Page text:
LaWana Mayfield: This is what I’d suggest, and this is for everyone in this room take this back to your friends and families: When the community shows up, they do give us the authority as council representatives to fight whatever fight that is. When you email, when you call, when you show that there’s an interest, then it’s not just me as the gay member on council saying this is something I’m going to fight for gay rights. Then it is, as a member of council, I’m listening to my constituency, I’m listening to my community, and it’s not just me, its the rest of my council who is also having to listen to their constituencies because these are the residents in their districts…saying this is an issue of importance and we want you to take the time to truly address it. Then it becomes not just me, one person, saying this is something we need to work on. It becomes the community, and then speaking with my fellow council members I can say this is something we need to work on. As a community I need you to step up, because I need you to give me the ammunition that I need in order for me to… [inaudible].
The community has been speaking out about this issue. We’ve done so for a long time. Back in July 2009, Durham resident Joshua Weaver traveled to Charlotte to support citizens here in requesting the Charlotte City Council adopt a pro-equality resolution similar to one approved by Chapel Hill and Carrboro and later approved by Durham. As you might imagine, the request in Charlotte went nowhere.
Mayfield has asked that the community get involved and voice their opinions (yet again) to Charlotte City Council. I hope you’ll join me in speaking out publicly on this issue and in contacting the members of city council.
You can find out what city council district you live in via the Mecklenburg County Board of Elections’ website. When you find out, match up your information to the district representative list and contact information listed at the bottom of this post and send an email to your district representative, the mayor and at-large council members.
When you email or call your council members, be sure to mention how you feel about the amendment and the city council’s as-of-yet public vote to pass an LGBT-inclusive non-discrimination ordinance and domestic partner benefits.
A sample script:
Dear Councilmember [MEMBER NAME],
My name is [YOUR NAME], and I live at [YOUR ADDRESS]. I’m writing today to ask you to support passing a resolution opposing North Carolina’s proposed anti-LGBT state constitutional amendment. The amendment is the most draconian version of similar amendments passed elsewhere and will write discrimination into our constitution, affecting the rights of LGBT citizens and others. The amendment’s language is so broad and vague that it could impact both gay and straight unmarried couples’ rights and even domestic violence statutes. Please pass a resolution opposing this discriminatory measure.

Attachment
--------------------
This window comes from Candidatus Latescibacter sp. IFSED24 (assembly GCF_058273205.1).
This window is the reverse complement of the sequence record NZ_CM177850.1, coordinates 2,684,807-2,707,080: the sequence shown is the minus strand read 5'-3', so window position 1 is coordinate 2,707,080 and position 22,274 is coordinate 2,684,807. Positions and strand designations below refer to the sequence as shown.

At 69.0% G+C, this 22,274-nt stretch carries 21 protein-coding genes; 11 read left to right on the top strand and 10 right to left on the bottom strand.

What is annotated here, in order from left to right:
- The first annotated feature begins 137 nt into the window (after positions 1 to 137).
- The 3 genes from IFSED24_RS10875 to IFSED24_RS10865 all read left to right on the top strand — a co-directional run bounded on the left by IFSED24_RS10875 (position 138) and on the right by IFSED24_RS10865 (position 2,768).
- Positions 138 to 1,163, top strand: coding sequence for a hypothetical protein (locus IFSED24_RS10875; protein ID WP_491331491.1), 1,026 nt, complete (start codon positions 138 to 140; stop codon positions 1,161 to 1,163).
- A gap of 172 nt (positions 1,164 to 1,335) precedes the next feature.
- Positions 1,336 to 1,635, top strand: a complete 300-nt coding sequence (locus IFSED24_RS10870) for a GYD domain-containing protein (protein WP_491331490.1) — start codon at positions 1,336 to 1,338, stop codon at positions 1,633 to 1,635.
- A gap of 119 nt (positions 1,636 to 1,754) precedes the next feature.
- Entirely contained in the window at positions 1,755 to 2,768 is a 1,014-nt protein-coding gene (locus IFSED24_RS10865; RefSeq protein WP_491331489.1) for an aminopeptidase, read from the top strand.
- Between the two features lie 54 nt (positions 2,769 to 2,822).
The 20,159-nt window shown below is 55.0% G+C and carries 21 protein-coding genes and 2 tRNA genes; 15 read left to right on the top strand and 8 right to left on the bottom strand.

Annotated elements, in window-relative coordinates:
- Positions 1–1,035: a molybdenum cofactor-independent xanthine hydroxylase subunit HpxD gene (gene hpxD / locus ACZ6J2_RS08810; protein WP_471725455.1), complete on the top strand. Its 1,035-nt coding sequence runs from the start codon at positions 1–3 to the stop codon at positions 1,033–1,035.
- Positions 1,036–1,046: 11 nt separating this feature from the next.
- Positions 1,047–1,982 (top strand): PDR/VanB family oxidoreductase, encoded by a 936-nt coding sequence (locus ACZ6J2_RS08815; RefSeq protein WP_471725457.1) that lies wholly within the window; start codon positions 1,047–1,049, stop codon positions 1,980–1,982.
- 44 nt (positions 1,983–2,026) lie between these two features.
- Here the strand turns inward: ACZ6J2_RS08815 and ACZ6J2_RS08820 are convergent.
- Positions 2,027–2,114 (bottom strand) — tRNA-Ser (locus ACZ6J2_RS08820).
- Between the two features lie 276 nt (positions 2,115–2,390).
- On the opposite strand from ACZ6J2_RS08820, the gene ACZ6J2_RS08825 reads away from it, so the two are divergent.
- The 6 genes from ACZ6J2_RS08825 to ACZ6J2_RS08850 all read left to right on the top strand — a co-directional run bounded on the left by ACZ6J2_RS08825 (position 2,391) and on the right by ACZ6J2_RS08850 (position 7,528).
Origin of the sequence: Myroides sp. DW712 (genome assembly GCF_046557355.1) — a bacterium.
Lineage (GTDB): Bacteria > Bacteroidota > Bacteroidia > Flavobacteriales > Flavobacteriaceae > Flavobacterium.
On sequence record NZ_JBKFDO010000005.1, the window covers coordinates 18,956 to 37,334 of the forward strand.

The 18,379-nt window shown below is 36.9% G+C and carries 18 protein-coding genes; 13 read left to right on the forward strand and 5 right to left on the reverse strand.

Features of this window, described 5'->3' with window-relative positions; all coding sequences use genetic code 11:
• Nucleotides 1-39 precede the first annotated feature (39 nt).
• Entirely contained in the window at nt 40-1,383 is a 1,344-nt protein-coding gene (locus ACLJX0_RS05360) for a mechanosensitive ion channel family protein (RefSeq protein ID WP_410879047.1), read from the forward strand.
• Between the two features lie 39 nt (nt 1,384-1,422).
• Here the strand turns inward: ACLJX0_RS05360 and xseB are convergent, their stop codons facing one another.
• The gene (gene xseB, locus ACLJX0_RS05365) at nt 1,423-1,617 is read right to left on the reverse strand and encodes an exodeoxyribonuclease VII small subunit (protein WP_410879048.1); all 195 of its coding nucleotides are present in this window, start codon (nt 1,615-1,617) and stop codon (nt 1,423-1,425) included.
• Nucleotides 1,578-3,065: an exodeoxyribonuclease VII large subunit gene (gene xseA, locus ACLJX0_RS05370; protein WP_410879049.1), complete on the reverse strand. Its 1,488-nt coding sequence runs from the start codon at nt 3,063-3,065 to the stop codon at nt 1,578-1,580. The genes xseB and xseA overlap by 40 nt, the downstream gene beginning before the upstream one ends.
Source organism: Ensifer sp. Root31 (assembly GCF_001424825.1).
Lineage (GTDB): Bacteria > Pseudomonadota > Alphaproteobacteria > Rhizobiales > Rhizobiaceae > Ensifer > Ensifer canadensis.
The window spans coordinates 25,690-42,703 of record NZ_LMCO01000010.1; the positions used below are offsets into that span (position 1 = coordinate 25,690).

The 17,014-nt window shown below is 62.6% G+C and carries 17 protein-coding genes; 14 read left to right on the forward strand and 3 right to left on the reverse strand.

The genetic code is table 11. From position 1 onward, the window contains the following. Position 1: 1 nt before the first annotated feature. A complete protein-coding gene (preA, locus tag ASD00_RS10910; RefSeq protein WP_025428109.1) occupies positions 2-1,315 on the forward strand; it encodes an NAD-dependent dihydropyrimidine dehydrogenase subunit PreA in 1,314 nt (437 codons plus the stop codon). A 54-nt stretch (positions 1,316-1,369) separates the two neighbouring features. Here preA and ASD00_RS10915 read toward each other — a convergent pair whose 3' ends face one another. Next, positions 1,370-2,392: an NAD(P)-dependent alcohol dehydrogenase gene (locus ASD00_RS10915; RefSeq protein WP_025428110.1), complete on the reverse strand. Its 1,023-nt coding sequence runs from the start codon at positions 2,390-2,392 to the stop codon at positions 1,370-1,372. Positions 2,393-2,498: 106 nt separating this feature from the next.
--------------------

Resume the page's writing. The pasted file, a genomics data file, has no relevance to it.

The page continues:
I also ask that you consider taking up a public vote on the matter of discrimination in city government. Our city employees deserve to know that they will be judged by their work and character alone, not simply by who they are. Please stand up for our city employees and send a sign to other LGBT citizens that anti-LGBT discrimination is wrong.
Finally, I also ask that you consider passing domestic partner benefits for city employees and their same-sex partners. These benefits are already available to heterosexual couples. LGBT employees deserve to know that their families will be as well taken care of as their straight colleagues’ families. Healthy homes and stable families make our city stronger.
[YOUR PHONE AND EMAIL ADDRESS]
Charlotte City Council members
Mayor Anthony Foxx (D)
Patrick D. Cannon, Mayor Pro-Tem, At-Large (D)
Claire Green Fallon, At-Large (D)
David L. Howard, At-Large (D)
Beth Pickering, At-Large (D)
Patsy Kinsey, District 1 (D)
James Mitchell Jr., District 2 (D)
LaWana Mayfield, District 3 (D)
Michael D. Barnes, District 4 (D)
John Autry. District 5 (D)
Andy Dulin, District 6 (R)
Warren Cooksey, District 7 (R)